Interim planning controls

By Laurence Dragomir

Chief amongst planning news in an otherwise quiet period within the CBD is the introduction of the Victorian Government’s new interim planning controls for the CBD and parts of Southbank – Amendment C262 to the Melbourne Planning Scheme.

The interim controls see the re-introduction of site plot ratios.

Additionally, the City of Melbourne has been made a referral authority, after the council signed a memorandum of understanding with the Victorian Government.

The interim controls will be in-place for a year allowing for consultation and feedback before permanent controls are adopted.

The Government’s swift implementation came with no warning drawing the ire of some within the industry due to a lack of consultation and transparency in its conception.

Broadly speaking Amendment C262 includes the following:

A new Schedule 10 to Clause 43.02 has been inserted to the Design and Development Overlay;

Buildings up to or equal to 100 metres in height will require a tower setback of minimum five metres to all boundaries or from the centre of a laneway above the podium;

Buildings above 100 metres in height will require tower setbacks to be the equivalent of five per cent of the building’s overall height and, likewise, these tower setbacks will be required to all boundaries or from the centre of a laneway above the podium height; and

A plot ratio requirement of 24:1 has been added.

A plot ratio, or FAR (floor area ratio), is a tool which relates to gross floor area and prescribes the maximum density allowable for a development site.

For an example, alongside other new controls, a 1000 square metre site in Melbourne’s CBD will now only be permitted to have up to 24,000 square metres of gross floor area.

There is, however, scope for individual proposals to be exempt from some of these new provisions based on individual circumstances – mainly height.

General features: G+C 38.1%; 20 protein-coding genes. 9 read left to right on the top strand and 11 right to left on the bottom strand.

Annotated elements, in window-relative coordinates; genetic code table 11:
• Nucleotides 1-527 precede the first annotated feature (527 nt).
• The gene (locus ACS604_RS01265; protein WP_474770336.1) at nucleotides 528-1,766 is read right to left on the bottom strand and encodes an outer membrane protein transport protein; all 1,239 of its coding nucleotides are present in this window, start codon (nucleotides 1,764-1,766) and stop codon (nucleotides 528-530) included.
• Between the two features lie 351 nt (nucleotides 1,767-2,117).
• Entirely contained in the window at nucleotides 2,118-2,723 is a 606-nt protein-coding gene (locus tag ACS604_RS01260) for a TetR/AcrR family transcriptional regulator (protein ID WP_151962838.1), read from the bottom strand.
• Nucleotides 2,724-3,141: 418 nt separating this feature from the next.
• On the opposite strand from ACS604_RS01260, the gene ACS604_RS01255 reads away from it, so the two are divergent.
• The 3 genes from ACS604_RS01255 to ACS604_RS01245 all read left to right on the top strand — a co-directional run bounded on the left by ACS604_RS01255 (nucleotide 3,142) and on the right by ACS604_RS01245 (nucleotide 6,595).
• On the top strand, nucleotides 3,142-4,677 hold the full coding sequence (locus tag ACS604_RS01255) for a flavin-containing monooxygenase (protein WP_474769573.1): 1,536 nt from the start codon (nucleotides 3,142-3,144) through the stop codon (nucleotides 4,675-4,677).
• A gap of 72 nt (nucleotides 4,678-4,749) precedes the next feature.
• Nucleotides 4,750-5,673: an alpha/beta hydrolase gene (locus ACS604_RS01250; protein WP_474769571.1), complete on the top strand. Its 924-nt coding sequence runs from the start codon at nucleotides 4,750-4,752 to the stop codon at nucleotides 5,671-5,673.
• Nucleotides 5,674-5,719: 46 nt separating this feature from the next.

Setbacks will be mandatory.

In addition to the above, mandatory height limit have been introduced in prescribed areas such as Chinatown, around St Paul’s Cathedral, Town Hall and Parliament.

One project that appears likely to be affected is the development at CBUS’s 447 Collins St which was not far off being lodged for planning before the planning controls were introduced.

All existing applications will be determined under the previous requirements of the Melbourne Planning Scheme.

It has been reported that the City of Melbourne are supportive of the 447 Collins proposal being assessed under the old criteria due to the timing.

The city has previously supported a 75-storey 295m proposal on the site due to the provision of significant green public space.

Matthew Guy, the planning minister at the time, didn’t share that view and rejected the proposal sending CBUS and their design team of SHoP and Woods Bagot back to the drawing board.

The city has also expressed a desire to completely close off Market St to traffic to allow for 1500sqm of green space. They have been in talks with CBUS to accommodate the space as part of its development.

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